On May 13, I wrote a piece?attacking Rich Tosches of?The Denver Post?for openly fantasizing about the potential execution of Nathan Dunlap in a column?that was so filled with blood-lust that it seemed to bring Tosches’ psychological health into question. If you’re unfamiliar with Dunlap’s case, read Andrew Cohen’s very thorough summary in?The Atlantic, but basically, he killed four people, he admitted it, and was sentenced to die at some point in August. Dunlap suffers from various mental illnesses and was viciously abused as a child. He is one of only three people currently sitting on Colorado’s death row; all three are black males. The jury in Dunlap’s case did not include a single black person.
Colorado has only executed one person since 1975 – none since 1997 – and Democrats in the legislature have been trying to officially abolish the death penalty in the state. The case has stirred a vigorous debate in Colorado over the death penalty; Dunlap’s quest for clemency has, for some reason, incited levels of fury and hysteria in prosecutors, conservatives, and other supporters of the death penalty that are usually reserved for serial killers or foreign terrorists.
In talking to residents of Colorado about the case, the general impression I received was that Governor Hickenlooper, who claimed as a candidate to support the death penalty but has gradually softened his stance, was likely to allow the execution to proceed. Many political observers suspect that Hickenlooper aspires to national office, and given this reality, the default assumption was that he would decline to take a principled stand in defense of an African-American who murdered four people. The?Atlantic?piece cited above said that refusing clemency was the “politically safe thing to do.”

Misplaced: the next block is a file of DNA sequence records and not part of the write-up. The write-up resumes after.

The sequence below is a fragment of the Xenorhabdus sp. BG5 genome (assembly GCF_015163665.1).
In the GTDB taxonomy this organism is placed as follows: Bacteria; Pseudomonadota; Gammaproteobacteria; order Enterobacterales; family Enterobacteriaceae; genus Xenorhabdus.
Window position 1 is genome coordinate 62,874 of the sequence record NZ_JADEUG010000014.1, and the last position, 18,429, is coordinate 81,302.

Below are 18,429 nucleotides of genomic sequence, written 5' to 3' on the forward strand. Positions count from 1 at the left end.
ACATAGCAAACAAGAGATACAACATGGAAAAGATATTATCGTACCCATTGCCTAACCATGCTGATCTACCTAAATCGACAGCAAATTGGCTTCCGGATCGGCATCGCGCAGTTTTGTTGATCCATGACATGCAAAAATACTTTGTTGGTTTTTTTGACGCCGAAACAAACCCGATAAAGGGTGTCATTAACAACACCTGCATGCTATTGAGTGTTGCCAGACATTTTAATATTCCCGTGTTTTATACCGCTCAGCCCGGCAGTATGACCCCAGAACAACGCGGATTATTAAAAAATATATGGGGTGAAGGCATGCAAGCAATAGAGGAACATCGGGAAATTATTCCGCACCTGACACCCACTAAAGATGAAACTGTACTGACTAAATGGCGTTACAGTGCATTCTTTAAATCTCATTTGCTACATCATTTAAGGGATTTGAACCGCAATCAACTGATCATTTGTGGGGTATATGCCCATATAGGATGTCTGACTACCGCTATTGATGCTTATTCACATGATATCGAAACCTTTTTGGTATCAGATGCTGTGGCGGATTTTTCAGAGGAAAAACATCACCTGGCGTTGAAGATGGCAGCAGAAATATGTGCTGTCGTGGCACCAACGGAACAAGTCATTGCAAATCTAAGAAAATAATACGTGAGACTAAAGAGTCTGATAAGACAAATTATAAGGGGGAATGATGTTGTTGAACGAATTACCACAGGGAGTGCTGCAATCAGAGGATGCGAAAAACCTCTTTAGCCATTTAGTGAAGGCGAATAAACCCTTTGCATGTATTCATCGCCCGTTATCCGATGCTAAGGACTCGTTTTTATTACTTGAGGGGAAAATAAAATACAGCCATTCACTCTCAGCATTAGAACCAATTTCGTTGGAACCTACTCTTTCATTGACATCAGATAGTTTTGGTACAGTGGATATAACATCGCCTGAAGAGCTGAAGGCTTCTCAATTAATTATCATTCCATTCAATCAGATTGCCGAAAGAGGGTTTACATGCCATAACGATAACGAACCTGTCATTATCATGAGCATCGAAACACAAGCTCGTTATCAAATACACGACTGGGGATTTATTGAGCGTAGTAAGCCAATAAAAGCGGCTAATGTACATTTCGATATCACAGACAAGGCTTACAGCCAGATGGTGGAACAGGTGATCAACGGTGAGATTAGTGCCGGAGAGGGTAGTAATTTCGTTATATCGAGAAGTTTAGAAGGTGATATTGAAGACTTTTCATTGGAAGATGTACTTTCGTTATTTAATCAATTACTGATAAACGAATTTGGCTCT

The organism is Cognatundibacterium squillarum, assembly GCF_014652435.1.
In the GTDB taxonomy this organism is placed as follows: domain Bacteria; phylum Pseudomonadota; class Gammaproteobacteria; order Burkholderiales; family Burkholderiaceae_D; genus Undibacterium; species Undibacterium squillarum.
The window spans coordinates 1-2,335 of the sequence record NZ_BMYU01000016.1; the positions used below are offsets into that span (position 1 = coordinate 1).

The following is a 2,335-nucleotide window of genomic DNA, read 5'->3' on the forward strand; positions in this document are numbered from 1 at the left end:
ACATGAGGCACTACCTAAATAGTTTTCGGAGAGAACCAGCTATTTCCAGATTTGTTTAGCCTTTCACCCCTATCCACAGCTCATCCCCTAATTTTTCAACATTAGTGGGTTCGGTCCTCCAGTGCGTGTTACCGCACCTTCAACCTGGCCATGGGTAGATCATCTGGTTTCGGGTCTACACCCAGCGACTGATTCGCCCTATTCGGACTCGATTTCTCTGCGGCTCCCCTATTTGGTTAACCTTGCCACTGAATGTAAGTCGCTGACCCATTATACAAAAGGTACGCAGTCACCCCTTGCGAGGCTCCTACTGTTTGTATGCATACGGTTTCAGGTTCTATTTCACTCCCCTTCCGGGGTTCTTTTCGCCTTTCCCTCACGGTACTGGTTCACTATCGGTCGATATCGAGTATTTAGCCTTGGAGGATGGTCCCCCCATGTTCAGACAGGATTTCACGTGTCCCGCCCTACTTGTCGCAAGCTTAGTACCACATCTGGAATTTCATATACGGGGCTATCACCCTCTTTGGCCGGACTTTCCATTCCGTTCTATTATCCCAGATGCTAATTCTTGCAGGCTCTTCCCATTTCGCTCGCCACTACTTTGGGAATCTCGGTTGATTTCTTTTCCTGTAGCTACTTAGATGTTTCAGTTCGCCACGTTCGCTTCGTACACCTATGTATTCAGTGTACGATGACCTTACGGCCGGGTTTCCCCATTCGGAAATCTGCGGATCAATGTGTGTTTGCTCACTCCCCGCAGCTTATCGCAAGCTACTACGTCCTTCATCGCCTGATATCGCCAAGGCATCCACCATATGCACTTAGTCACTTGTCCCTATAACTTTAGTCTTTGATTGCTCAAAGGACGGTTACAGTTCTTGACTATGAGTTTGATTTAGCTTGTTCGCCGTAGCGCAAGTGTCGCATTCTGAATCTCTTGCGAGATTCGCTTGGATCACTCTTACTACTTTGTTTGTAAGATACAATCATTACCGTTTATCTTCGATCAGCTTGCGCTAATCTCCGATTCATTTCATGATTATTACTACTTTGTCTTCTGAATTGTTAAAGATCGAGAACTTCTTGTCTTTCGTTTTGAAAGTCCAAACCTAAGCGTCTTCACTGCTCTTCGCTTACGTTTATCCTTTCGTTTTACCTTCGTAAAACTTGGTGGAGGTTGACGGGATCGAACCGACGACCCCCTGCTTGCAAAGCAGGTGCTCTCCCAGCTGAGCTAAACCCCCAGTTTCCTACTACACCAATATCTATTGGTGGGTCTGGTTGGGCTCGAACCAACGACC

Well, Hickenlooper did not grant clemency, he did not make a stirring speech in opposition to the death penalty, and he did not decide to finally throw his political weight behind the Colorado Democrats’ effort to permanently abolish this barbaric practice. He did, however, do the most important thing, which was?block the execution?of Nathan Dunlap. Hickenlooper issued a “temporary reprieve” and all but assured that he would not revisit the case so long as he was governor. This effectively kills the threat of execution for at least a few more years and probably forever. The victims’ families and prosecutors are enraged. Dunlap’s defense lawyers are pleased. It’s not a particularly glorious victory, but it’s a victory nonetheless, in the struggle for abolition in Colorado and in the nation as a whole.
This is not to exaggerate the political courage this decision required. In December of 2012, the people of Colorado said they opposed?the death penalty by a margin of 52-40, and abolition has been in the political air for some time. Furthermore, without clemency, it is at least conceivable that some future governor decides to revisit the case and see that Dunlap is executed. Nevertheless, Nathan Dunlap was scheduled to die in three months, and Hickenlooper has stood in the way. For saving someone’s life, and for resisting what looked like a creeping return of the death penalty in his state, the governor deserves a considerable amount of praise.
Edited/Published by: SB